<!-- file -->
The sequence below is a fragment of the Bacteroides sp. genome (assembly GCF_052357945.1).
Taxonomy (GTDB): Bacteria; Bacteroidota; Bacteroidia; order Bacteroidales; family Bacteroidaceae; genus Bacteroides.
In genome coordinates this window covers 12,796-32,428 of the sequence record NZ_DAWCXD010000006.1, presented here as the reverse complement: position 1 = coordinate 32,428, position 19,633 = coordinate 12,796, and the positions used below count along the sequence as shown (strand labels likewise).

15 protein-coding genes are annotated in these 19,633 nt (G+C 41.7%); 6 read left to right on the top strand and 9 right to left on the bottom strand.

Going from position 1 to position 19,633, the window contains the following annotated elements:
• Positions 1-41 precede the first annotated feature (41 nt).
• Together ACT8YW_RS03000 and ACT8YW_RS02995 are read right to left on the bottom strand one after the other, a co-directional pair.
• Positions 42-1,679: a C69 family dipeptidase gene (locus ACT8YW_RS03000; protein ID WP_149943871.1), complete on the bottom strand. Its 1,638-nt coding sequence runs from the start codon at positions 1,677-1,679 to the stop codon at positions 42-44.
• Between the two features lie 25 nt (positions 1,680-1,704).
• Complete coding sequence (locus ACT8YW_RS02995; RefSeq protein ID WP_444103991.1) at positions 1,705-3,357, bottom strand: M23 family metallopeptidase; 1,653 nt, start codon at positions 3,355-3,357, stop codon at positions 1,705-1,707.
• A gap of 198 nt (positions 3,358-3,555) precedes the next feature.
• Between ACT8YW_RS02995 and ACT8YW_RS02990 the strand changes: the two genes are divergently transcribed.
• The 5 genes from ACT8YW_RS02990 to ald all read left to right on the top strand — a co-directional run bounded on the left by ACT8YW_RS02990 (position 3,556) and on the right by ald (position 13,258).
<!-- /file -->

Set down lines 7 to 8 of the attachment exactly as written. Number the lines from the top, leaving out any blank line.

• Together ACT8YW_RS03000 and ACT8YW_RS02995 are read right to left on the bottom strand one after the other, a co-directional pair.
• Positions 42-1,679: a C69 family dipeptidase gene (locus ACT8YW_RS03000; protein ID WP_149943871.1), complete on the bottom strand. Its 1,638-nt coding sequence runs from the start codon at positions 1,677-1,679 to the stop codon at positions 42-44.